Serving as a Resolution Professional in a Specific Area Doesn’t Dictate Territorial Jurisdiction

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  • Last Updated on 4 January, 2024

Resolution Professional

Case Details: Ananda Rao Korada v. Insolvency and Bankruptcy Board of India - [2023] 157 451 (HC-Calcutta)

Judiciary and Counsel Details

    • Sabyasachi Bhattacharyya, J.
    • Chayan GuptaShoham SanyalSoumyajyoti NandyG. Prakash for the Petitioner. 
    • Ms A. RaoA. Basu for the Respondent.

Facts of the Case

In the instant case, the Petitioner-Resolution Professional filed a petition on the ground that in the corporate resolution proceeding in which the cancellation of RP’s registration took place was in Odisha and the RP had participated in proceedings in connection therewith in High Court at Odisha.

However, decision to cancel the petitioner’s registration was taken by Insolvency and Bankruptcy Board of India in New Delhi. The Respondent IBBI alleged that the instant writ petition was not maintainable.

It was noted that the petitioner himself was registered in Kolkata as a RP and thereafter started functioning in such a capacity throughout the country. The High Court held that functioning as a RP within the territorial jurisdiction of Odisha could not, by any stretch of imagination, be cited as a determinant for territorial jurisdiction when RP’s very registration for acting as a RP had been cancelled.

High Court Held

Further the HC held that the cancellation, as much as in Odisha, precluded petitioner from acting as a RP throughout territorial jurisdiction of India, which was not restricted to a particular State.

Also the mere fact that decision to cancel petitioner’s registration was taken in New Delhi by IBBI did not in any way restrict jurisdiction of cause of action to the Delhi High Court.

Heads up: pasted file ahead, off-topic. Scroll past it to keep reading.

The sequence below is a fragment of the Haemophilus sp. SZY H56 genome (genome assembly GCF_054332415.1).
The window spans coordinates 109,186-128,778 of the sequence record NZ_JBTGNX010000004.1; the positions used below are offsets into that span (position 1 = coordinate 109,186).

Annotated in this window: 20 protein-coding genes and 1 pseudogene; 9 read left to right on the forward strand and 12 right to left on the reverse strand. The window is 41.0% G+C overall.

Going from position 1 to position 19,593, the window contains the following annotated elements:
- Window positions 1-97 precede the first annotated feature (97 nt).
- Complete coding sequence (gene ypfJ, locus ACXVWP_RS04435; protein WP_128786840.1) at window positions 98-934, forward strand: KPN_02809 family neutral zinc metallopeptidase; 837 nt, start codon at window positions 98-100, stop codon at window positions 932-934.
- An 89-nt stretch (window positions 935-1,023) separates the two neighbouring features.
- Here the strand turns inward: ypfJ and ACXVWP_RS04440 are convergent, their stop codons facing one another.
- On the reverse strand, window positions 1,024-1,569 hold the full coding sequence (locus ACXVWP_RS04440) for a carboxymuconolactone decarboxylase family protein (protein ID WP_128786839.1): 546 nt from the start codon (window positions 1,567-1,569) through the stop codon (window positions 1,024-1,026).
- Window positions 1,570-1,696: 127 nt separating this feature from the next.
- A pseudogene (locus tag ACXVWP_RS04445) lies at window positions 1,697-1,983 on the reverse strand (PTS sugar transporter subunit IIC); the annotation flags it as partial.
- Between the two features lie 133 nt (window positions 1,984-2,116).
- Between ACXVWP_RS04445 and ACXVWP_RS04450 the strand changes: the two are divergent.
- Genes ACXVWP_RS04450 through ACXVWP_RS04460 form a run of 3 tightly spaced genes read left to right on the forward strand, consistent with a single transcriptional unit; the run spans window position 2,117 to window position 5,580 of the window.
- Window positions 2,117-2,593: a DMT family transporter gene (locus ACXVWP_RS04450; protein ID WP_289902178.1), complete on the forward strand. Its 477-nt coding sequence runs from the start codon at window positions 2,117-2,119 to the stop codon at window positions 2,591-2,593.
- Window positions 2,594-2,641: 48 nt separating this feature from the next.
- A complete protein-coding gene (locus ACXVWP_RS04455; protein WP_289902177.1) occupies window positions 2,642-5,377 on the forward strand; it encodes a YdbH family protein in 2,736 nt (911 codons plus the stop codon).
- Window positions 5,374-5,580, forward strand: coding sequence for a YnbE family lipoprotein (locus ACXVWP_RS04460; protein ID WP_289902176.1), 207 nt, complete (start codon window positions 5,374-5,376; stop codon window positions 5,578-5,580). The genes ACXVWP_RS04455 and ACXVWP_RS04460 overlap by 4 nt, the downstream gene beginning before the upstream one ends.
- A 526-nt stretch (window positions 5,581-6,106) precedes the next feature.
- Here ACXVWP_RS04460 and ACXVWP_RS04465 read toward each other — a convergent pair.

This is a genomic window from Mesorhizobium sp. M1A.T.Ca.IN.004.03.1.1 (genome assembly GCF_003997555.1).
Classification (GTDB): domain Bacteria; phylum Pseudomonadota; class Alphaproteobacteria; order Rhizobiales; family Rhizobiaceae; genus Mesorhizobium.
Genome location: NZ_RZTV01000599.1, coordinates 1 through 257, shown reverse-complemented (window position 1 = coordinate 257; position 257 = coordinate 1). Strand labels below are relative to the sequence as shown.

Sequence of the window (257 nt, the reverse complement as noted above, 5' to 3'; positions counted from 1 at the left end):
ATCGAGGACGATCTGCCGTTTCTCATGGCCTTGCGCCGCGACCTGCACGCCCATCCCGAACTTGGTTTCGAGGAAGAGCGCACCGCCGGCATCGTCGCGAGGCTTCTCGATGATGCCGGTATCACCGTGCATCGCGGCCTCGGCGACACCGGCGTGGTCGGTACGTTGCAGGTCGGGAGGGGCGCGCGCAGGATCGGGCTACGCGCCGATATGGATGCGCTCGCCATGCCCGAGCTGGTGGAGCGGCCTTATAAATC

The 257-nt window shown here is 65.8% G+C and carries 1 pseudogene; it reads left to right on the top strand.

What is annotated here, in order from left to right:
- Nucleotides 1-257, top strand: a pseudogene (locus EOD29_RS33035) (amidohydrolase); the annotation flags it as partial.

Consequently the HC held that cause and effect of decision of respondent authorities were not limited to functioning of petitioner in New Delhi and, thus, it could not be said that territorial jurisdiction could be restricted to Odisha.

Therefore, instant Court would have territorial jurisdiction as at least a part of cause of action arose within territorial jurisdiction of West Bengal and such objection as to maintainability taken by respondent was to be turned down.

List of Cases Referred to

    • Kusum Ingots & Alloys Ltd. v. Union of India [2004] 6 SCC 254 (para 2)
    • Oil and Natural Gas Commission v. Utpal Kumar Basu [1994] 4 SCC 711 (para 3)
    • National Textile Corpn. Ltd. v. Haribox Swalram [2004] 9 SCC 786 (para 3)
    • Magma Fincorp Ltd. v. Asstt. Director, DGCEI [2014] 51 108/48 GST 491 (Cal.) (para 10)
    • Everest Coal Co. (P.) Ltd. v. Coal Controller [1986] 90 CWN 438 (para 11)
    • Sri Pankaj Panwar v. Lalit Kala Akademi AIR 2015 Cal 67 (para 13)
    • Pranab Bose v. Union of India [WPO/742/2013, dated 8-5-2023] (para 14)
    • Cement Workers Mandal v. Global Cements Ltd. [2019] 20 SCC 517 (para 15).

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